5) Depending on the finish you require and the type of paint you decide to use it is possible to either spray paint the wardrobe doors with the final coat or use a small foam roller, which will produce a smooth, brushstroke-free finish. If you want to achieve a perfectly flat gloss finish it may be worth talking to your local garage/car bodyshop to see if they can spray paint the doors for you and finish them with a lacquer top coat.
- See more at: http://www.wardrobedoorsdirect.co.uk/help-advice/decorating-wardrobe-doors.html#question_one
#8
Thank you ALL very much for all the replies.
I read as much as I could beforehand and it now seems eggshell seems to be the best option.

In other forums a paint called 'Farrow and Ball' eggshell estate is recommended but it cost £50+ for only 2.5 Litres which is alot !! (+ further bedrooms if all goes well and also considering the coats needed).
Another paint that is mentioned is Dulux trade Diamond eggshell which is also fairly expensive, but a little cheaper.

I will be priming with ESP so it should take most paints well (even non-cupboard paint) but the homebase and b&q websites seem to have mixed reviews on the bog standard dulux/crown paints and cupboard paints (or none at all) so it’s hard to get any solid recommendation on which to buy.
Any idea's? and is it worth paying so much more for these expensive paints?
#9
Years ago I painted all my kitchen unit doors. I cleaned them with sugarsoap then just painted eggshell onto them. I didn't know that you needed "special" primer then paint... and those doors stayed painted for a full 12 years, being washed down regularly, not a chip on them or anything. Can you try some paint on a part of the wardrobe that won't be visible when it's all done, to try first? I think you could probably do it for a lot less money than is claimed.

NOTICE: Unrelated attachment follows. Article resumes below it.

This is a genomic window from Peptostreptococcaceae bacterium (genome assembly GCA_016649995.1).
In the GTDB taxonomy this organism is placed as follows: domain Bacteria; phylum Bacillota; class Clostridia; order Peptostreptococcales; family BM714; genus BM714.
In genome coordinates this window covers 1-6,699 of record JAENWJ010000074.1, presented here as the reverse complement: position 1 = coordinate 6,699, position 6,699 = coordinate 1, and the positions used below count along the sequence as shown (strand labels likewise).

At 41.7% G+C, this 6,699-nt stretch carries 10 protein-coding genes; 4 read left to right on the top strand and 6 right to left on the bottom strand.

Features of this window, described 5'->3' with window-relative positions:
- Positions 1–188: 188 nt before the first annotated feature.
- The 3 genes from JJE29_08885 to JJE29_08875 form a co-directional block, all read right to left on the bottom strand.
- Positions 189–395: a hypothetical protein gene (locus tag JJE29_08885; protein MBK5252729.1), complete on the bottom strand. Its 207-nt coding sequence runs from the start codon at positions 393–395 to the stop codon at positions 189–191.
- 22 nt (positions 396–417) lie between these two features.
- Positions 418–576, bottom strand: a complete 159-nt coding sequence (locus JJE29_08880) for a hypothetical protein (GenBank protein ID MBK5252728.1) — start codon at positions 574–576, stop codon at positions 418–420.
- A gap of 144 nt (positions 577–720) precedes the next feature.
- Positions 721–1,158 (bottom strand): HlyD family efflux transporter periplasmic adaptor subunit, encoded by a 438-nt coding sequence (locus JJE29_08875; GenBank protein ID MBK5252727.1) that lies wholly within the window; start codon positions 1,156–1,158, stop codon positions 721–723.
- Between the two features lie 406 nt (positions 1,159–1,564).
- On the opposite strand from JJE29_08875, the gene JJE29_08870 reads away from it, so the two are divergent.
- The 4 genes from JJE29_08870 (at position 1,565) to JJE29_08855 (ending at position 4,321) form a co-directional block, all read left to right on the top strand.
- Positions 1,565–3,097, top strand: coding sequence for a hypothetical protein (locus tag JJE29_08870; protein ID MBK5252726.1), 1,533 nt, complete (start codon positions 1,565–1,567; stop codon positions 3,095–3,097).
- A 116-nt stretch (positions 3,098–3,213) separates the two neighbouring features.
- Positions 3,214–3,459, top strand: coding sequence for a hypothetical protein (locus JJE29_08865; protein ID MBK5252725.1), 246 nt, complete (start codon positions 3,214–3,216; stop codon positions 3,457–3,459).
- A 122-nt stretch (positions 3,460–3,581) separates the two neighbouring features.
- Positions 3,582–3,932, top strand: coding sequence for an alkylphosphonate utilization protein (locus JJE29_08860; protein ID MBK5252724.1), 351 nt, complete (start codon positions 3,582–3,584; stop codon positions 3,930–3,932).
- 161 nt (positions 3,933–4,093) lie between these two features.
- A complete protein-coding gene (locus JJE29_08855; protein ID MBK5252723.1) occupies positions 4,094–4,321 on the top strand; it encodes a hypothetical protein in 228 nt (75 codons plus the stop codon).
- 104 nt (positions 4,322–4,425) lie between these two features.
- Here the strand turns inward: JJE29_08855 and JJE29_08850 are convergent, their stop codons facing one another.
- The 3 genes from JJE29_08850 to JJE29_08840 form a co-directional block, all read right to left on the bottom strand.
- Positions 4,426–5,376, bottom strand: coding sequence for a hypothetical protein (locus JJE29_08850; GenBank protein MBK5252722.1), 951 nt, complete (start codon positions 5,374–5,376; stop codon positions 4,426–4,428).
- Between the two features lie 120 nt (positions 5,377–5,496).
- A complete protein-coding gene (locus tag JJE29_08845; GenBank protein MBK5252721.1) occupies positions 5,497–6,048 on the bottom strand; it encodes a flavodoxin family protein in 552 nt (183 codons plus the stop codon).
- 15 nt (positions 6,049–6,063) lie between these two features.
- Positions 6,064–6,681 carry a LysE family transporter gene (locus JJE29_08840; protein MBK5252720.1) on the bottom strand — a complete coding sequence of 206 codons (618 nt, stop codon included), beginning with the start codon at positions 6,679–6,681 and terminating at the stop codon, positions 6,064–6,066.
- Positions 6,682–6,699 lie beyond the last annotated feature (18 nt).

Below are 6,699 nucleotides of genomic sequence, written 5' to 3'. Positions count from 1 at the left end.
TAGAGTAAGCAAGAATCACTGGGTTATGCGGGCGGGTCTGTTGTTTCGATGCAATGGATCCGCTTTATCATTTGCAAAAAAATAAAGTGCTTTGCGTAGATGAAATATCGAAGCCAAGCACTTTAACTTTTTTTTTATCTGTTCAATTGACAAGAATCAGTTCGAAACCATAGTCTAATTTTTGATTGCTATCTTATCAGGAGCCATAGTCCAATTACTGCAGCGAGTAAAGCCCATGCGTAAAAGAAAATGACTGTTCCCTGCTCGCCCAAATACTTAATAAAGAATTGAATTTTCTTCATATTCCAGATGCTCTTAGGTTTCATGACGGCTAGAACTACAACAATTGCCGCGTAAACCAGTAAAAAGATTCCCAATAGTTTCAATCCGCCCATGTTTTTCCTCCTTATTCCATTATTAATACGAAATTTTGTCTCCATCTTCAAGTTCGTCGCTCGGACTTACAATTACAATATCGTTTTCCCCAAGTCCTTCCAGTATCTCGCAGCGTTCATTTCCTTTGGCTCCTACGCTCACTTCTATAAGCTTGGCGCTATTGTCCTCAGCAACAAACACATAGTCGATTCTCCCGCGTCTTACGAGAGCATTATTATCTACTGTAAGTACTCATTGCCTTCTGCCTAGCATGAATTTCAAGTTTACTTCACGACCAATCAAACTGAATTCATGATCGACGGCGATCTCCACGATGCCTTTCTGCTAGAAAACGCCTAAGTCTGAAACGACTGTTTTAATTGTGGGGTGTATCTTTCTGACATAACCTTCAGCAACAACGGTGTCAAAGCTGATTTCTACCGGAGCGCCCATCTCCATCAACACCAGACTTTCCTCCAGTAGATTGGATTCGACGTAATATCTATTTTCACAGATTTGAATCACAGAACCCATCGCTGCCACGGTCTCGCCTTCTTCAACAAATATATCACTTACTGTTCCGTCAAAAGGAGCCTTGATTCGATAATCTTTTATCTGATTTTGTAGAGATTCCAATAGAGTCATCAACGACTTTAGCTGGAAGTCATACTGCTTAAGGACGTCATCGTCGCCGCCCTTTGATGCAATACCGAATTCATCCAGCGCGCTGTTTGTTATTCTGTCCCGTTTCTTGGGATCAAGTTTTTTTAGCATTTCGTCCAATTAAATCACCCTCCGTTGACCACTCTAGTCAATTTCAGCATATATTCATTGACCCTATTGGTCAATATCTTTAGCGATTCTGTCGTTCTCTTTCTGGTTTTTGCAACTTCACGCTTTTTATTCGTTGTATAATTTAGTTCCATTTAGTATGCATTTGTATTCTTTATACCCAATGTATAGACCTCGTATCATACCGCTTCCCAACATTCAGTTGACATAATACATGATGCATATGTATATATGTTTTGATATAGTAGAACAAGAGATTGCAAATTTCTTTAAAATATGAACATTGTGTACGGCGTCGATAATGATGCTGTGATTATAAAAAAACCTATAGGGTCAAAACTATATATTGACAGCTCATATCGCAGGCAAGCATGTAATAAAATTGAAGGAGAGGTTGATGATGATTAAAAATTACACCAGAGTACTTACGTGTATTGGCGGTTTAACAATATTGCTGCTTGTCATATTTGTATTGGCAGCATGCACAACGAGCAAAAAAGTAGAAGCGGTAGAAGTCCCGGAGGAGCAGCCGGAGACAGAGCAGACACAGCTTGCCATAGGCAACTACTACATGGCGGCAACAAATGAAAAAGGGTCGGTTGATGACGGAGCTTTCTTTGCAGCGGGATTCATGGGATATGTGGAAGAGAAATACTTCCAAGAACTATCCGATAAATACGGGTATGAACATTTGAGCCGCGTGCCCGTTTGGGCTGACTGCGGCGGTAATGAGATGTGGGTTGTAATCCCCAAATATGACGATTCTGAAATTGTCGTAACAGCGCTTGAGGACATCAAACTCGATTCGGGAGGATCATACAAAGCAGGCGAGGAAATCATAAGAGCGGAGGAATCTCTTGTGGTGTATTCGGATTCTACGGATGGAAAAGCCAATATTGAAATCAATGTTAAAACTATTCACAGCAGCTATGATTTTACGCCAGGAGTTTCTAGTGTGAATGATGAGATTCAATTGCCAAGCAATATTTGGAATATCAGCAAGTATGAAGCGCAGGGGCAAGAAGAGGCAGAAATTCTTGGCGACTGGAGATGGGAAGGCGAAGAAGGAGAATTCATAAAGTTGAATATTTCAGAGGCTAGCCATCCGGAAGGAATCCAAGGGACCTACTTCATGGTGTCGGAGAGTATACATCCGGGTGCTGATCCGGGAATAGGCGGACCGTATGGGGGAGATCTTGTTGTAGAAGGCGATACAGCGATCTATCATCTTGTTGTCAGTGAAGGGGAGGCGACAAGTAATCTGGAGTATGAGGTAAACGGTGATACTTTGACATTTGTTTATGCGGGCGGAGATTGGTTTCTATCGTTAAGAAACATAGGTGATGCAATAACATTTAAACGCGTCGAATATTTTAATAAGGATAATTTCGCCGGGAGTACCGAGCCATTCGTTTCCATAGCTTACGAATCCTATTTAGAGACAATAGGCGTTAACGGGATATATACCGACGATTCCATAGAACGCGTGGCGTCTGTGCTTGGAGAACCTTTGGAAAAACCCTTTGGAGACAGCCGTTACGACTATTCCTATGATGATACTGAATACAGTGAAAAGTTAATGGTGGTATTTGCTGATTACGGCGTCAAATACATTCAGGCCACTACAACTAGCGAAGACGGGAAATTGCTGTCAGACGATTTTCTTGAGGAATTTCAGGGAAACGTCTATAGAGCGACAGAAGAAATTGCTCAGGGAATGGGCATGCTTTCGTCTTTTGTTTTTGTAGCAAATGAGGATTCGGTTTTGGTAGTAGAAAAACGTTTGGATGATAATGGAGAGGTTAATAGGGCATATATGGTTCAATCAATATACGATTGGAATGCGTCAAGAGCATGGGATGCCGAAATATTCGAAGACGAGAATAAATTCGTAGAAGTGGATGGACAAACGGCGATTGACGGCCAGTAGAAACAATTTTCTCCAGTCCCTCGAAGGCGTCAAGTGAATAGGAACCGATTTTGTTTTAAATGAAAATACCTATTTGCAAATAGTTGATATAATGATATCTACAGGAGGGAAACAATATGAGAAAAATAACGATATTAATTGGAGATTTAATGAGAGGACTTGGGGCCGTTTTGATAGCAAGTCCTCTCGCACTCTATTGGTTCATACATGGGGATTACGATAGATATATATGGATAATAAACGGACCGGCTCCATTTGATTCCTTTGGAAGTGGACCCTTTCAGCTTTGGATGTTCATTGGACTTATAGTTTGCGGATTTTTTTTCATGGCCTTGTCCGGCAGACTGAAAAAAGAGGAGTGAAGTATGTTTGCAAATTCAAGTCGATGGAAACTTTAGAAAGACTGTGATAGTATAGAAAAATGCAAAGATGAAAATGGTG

p.s. I think Farrow & Ball is hugely overpriced for sub par paint (just my personal experience). I've always found Crown paint to be fine. Eggshell is matt though, I thought you didn't want matt effect?

I actually second the opinion of the person who has suggested that you use Fablon. Some of my family refurbished their kitchen cupboard doors using this and it was amazingly effective looking. I don't know why it isn't more popular than it is.
#10
Hi,

Id never heard of fablon before and sounds very good - I'd only ever heard of formica which is similar.
The Fablon sounds like a great idea, but there are grooves in the door panel and heavily grooved plinth with spotlights above wardrobe (attached) so I don't think it would be easy to achieve a good finish by myself.

The eggshell sounds good as its not completely matt/flat and seems to be recommended the most, im afraid now that a satin/silk may not look good.
Is it normal Crown emulsion you recommend? as they have so many types, quick dry, trade, oil, acrylic, for wood, walls & ceilings... Its sooo confusing.
and I just want white that will be good quality for the job i need.
Thanks Again
Thanks
#11
Really want to buy today if anyone can help recommend the type of paint, as they have so many types: quick dry, trade, oil based, water based, acrylic, for wood, walls & ceilings
#12
Sorry Sandy, because you didnt quote me in your reply I didn't know that you had asked me a question. It was just ordinary eggshell I used, I think it was oil based, don't think you could get anything else when I bought it. It was the stuff you use to paint round windows and for skirting boards if you didn't want the high shine of gloss paint. It wasn't trade or anything.


Sandy1012
Really want to buy today if anyone can help recommend the type of paint, as they have so many types: quick dry, trade, oil based, water based, acrylic, for wood, walls & ceilings
#13
I did use crown eggshell paint took 4 coats (after applying ESP) but it all worked out well and im pleased with the results, thanks to all